Gmail Is Getting Native Support For Third-Party Add-Ons This Year

Gmail now from the past already is a very powerful email client, offering useful features and direct integration with Google’s other services, like Google Drive. As always, there’s been room for improvements and according to the latest news report, Gmail will be getting support for native, business-focused third-party add-ons.

Native add-ons are nothing new for Gmail, as an options such as Boomerang have been able to tie into Gmail for a while now to enhance its capabilities, but nevertheless, those are generally powered by Google Chrome extensions. Today, Google has announced that Gmail will add support for native add-ons, though, Google is changing that by adding native support for add-ons at the same time.

Third-Party-Gmail-Native-Add-Ons-main
Now, the biggest difference here is that, instead of working only in specific conditions, the add-ons will work all over the board, including on mobile apps on Android and iOS. Currently, this feature is pretty much focused on the enterprise user base, but it’s starting off strong with three powerful integration’s – Intuit, SalesForce, and Prosperworks. For example, we see a user compose an email in Gmail, check contact information from ProsperWorks, and then eventually setup and send an invoice in QuickBooks, all without leaving the Gmail application.

To say so, G Suite users won’t immediately be able to take advantage of the new native add-on support as standard. As Google introduced the developer preview of this feature addition to give developers a chance to test out creating a third-party add-on. Likely that end up being multiple third-party add-ons available once they officially rollout, and even more once the feature has been live for a little while now, Google has already worked with a handful of various businesses to test the third-party add-on support out within Gmail.

In addition to Intuit, Google also worked with Salesforce and ProsperWorks to integrate add-ons for their email services as well, all of which developers who sign up for the preview should also get access to for testing. Also read: You Can Now Receive Email Attachments Up To 50MB In Gmail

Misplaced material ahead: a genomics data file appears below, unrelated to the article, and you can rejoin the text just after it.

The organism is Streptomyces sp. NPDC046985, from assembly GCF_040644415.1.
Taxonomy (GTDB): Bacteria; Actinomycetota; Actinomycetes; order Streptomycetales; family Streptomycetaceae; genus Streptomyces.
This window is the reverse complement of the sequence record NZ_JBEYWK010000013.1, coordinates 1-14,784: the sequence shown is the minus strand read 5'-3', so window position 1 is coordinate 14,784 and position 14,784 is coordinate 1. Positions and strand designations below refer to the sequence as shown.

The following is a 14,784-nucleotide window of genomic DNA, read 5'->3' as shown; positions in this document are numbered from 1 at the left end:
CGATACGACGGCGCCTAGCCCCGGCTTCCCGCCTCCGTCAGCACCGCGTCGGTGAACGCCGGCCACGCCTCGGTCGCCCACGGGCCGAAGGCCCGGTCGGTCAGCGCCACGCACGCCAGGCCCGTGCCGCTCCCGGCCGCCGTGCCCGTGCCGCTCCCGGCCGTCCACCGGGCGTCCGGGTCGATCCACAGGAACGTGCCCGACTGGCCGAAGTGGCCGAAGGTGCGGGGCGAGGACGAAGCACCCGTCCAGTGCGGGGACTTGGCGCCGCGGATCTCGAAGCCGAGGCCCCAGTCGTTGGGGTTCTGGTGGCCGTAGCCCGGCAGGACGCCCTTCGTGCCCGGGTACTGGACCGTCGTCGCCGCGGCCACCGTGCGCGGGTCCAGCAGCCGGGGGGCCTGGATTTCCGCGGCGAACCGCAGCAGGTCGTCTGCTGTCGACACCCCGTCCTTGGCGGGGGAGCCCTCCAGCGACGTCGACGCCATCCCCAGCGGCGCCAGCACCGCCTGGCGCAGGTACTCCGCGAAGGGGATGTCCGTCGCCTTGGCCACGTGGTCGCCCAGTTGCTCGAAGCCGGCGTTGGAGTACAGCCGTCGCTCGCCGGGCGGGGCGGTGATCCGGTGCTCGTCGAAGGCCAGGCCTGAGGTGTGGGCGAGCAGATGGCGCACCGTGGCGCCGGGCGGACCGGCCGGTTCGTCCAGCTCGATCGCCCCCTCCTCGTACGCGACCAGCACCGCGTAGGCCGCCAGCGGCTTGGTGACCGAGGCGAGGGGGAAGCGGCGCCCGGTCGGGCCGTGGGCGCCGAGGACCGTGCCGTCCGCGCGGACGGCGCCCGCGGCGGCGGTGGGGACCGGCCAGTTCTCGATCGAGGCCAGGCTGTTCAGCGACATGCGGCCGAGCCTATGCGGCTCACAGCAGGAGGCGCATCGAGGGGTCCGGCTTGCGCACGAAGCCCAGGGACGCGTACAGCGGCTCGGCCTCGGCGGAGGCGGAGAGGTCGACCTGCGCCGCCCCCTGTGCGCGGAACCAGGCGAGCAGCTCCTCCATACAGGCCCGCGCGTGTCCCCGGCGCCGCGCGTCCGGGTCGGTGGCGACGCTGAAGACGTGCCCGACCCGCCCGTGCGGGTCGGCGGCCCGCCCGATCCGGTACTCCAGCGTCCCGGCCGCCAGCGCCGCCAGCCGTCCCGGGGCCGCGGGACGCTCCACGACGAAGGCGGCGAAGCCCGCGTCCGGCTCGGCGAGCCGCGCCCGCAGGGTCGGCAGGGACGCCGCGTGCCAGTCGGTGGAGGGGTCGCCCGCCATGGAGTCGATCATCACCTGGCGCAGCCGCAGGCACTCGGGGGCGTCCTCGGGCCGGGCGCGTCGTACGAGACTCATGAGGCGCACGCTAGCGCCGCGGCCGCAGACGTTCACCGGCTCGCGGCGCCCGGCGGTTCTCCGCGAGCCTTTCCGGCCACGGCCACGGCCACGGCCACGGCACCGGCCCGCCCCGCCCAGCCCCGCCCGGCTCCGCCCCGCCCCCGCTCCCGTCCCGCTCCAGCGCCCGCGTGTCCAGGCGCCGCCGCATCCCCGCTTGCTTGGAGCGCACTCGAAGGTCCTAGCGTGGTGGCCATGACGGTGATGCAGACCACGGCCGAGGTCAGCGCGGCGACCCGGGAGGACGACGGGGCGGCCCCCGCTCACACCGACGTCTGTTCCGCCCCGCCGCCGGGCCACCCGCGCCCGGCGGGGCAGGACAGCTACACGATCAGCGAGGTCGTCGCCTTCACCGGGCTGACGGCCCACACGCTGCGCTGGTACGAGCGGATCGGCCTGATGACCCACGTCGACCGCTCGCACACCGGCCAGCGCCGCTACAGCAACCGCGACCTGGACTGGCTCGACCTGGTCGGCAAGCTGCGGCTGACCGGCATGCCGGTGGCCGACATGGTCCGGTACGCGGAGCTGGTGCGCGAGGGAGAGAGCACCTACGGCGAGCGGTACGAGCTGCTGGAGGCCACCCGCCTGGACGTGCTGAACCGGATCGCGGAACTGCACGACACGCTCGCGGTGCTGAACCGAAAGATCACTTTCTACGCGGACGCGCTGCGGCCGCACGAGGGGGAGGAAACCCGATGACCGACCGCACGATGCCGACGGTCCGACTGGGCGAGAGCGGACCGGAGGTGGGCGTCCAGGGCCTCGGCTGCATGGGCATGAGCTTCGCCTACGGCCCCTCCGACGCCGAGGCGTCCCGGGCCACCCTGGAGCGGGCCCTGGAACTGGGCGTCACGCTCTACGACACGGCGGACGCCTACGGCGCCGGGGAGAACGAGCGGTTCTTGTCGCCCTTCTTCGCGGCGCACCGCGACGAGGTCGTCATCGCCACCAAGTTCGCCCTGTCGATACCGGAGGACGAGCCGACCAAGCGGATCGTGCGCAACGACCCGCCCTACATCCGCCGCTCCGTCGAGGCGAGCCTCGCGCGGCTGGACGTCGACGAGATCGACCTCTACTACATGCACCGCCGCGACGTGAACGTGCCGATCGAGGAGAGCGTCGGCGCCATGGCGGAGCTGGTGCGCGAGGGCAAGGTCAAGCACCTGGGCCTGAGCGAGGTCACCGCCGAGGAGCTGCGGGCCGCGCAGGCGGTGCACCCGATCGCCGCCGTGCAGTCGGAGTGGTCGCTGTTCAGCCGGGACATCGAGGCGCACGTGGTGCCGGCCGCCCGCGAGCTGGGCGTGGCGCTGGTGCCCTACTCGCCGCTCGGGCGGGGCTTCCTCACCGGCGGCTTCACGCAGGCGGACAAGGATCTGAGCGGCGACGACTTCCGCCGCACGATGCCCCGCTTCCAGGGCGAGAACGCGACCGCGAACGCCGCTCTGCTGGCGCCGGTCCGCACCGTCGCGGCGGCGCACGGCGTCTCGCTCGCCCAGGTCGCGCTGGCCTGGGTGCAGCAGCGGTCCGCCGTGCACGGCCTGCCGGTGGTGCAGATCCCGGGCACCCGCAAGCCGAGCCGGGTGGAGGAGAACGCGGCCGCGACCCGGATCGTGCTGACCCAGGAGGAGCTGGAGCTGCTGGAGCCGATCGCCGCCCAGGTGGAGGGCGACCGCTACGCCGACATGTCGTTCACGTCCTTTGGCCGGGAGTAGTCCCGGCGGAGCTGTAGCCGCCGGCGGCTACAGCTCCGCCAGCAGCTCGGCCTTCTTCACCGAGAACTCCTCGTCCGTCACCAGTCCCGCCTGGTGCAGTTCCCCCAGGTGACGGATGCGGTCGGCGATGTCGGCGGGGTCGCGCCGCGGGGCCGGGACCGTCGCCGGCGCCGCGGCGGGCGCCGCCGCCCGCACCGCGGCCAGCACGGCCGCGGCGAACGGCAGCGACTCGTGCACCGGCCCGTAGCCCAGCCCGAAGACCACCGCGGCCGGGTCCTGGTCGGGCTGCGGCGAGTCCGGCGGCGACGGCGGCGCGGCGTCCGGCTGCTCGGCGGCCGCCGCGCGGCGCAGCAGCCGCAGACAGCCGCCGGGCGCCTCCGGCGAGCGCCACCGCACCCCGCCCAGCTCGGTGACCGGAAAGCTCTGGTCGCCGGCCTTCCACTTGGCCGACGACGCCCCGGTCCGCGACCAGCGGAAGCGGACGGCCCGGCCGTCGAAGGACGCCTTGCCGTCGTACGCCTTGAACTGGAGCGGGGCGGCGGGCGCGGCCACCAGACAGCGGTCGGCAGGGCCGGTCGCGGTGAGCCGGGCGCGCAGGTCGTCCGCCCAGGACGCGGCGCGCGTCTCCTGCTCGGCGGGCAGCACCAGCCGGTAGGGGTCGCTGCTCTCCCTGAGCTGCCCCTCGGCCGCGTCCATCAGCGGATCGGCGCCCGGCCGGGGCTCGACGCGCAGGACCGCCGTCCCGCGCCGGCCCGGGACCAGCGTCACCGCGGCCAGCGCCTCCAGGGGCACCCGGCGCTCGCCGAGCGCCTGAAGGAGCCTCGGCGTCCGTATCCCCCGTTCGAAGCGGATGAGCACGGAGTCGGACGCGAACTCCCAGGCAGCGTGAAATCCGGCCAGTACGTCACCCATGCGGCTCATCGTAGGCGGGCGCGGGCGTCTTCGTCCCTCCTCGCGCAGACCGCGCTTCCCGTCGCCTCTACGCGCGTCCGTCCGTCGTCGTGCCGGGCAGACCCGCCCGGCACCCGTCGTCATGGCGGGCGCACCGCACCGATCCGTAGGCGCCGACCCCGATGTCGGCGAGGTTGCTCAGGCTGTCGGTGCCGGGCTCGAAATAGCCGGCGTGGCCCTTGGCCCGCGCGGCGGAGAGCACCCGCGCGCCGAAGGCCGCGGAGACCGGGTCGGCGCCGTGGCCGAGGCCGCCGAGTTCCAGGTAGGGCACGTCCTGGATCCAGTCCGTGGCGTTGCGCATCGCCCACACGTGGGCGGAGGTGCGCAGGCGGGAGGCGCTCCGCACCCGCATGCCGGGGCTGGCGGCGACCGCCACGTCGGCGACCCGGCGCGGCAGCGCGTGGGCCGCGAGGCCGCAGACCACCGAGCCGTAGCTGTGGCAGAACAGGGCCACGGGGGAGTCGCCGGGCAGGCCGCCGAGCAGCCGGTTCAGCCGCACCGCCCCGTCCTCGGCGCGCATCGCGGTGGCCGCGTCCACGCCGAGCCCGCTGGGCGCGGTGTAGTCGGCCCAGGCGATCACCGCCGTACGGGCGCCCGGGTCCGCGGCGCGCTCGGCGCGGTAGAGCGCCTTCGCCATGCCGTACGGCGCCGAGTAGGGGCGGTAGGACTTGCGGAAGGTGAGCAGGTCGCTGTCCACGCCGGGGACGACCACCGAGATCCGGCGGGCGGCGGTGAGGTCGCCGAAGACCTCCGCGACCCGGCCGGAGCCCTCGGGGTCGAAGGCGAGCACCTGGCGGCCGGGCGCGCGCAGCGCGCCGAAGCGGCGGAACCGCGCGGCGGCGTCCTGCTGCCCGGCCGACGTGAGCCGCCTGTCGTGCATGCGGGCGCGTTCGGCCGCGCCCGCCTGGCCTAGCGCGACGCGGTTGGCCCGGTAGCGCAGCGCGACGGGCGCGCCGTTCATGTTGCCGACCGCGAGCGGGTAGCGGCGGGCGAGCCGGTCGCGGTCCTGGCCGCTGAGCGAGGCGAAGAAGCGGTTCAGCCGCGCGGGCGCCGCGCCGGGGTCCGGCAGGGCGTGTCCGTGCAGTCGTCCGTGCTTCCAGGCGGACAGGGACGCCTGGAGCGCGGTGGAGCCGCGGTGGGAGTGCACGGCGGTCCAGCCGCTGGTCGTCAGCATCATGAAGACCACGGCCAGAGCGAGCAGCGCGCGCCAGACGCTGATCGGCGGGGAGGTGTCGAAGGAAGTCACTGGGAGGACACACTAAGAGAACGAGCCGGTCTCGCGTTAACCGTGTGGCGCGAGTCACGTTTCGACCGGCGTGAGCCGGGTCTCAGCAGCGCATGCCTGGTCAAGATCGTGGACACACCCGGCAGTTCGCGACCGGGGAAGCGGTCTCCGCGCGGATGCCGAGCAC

Third-party add-ons would be very beneficial and useful functionality for everyday Gmail users, but for now, only if developers are creating the content. For developers who create an add-on, it only has to be written once and Google certifies that it will work across the web, Android, and iOS platforms from the start, so they won’t have to write multiple add-ons to accommodate all users. This solution will save developers time and should get more developers into it as they won’t have to do as much work to reach a larger number of users. Also read: Gmail For Android Update Now Adds Shortcuts, Support For Exchange Tasks, Long Press Feature And More

At this point in time Google hasn’t mentioned an exact date or even a time frame other than “later this year” for when third-party native add-ons support will go live, but they did say that they expect to start sending out early invitations to developers interested in the near future.

Gmail-Native-Add-ons
Update X1: Google says that these apps will be contextual, meaning that will only appear based on the message being sent. Rather requiring companies to partner directly with Google to take advantage of the feature, Google is going further to keep reins over this as it won’t be opening up a marketplace for developers to create and distribute add-ons.

You might like to check out: